29 Mar 2010

Part G and the Water Calculator

One of the big changes coming through in the next round of building regulations is the amendments to Part G, which is due to come into effect shortly (6/4/10). Part G deals with water and it's been one of the sleepier areas of the regs to date. But this is all set to change when people designing new homes have to get their heads around the dreaded Water Efficiency Calculator for the first time.

At the moment we, as a nation, consume something like 150lts/day of potable water each in our homes. I don’t know where this figure comes from, and it certainly doesn’t relate to any home I have ever lived in recently (my personal average seems to be around 250lts/day). Moves are afoot to lower this figure — the targets are all in the Code for Sustainable Homes — and the latest version of Part G brings a figure into the equation for the first time, that figure being 125lts/person/day.

This doesn’t mean that you will only be allowed to consume 125lts/person/day, but that you must install equipment which theoretically — as if is you just happened to be the average consumer — means that you could go on living your life normally and only consume 125lts/day rather than the 150lts/day that you are currently consuming.

And what that means, of course, is that whereas up till now you just plumbed in a shower or a bath because it looked good and promised eternal happiness, now you have to perform a calculation and show it to building control who will check that you are in fact allowed to have this bit of kit.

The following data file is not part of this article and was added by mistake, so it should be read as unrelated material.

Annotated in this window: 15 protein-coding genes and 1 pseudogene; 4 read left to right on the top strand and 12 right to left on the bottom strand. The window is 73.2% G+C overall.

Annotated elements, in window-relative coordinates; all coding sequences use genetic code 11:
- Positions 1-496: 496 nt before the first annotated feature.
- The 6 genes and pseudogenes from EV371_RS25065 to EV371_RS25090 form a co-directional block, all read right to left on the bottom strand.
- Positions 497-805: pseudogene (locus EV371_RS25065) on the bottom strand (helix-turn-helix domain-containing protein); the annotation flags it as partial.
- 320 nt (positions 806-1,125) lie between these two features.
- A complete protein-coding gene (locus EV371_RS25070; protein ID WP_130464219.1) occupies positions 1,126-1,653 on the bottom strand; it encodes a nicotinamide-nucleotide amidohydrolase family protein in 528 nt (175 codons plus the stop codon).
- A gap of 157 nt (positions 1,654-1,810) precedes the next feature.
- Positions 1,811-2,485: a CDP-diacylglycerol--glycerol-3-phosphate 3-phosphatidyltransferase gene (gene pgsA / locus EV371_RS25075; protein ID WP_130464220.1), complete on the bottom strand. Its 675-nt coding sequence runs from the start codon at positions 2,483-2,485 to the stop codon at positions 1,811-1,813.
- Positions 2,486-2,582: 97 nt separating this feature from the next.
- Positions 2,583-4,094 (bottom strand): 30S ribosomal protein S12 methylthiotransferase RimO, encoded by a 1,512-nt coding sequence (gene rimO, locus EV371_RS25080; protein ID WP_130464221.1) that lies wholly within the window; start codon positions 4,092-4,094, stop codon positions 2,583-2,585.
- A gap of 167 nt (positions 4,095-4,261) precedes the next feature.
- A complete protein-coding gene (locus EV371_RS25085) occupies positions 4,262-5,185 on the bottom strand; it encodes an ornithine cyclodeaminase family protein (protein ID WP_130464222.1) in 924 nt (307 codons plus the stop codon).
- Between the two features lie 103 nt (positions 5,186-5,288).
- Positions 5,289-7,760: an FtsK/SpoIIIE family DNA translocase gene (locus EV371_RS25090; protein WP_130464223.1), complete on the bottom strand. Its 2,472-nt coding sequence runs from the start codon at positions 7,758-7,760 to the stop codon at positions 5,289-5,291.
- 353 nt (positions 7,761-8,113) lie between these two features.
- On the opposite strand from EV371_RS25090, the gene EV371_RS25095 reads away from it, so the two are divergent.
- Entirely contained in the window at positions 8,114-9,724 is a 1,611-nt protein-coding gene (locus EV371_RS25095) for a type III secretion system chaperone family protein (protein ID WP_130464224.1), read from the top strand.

You can find the Water Efficiency Calculator online here.

In order to get it to work, you will have to know the flow rates of your showers and taps, the capacity of your bath and the flushing volumes of your loos. You have to fill them into the calculator to work out your notional usage. And the total has to come in at under 125lts/person/day or else.

The two things that are likely to have greatest effect on these calculations are showers and baths. A shower with a very average flow rate (say under 20lts/min) is likely to find it difficult to pass the new hurdle rate. So the hunt will be on for low flow showers which still do the business, whatever that might be.

This topic came up at a seminar I attended at Ecobuild chaired by Nick Grant (or not! see Nick's post below). A woman from an “upmarket housebuilder” asked what she should do as the current batch of low-flow showers were simply unacceptable to her clients. It was suggested that the Nordic Eco shower was a possibility, and that Hansgrohe had a 6lt shower that was OK. Wolseley Sustainable Building Center promotes Mira’s Eco handset which, it says, gives a good 6lt shower. But the woman seemed unconvinced. I suggested to her that they could have swimming pools instead, as theses weren't included in the water calculator, to which she replied “Oh, they already have, but no baths and feeble showers.”

What else is new in Part G?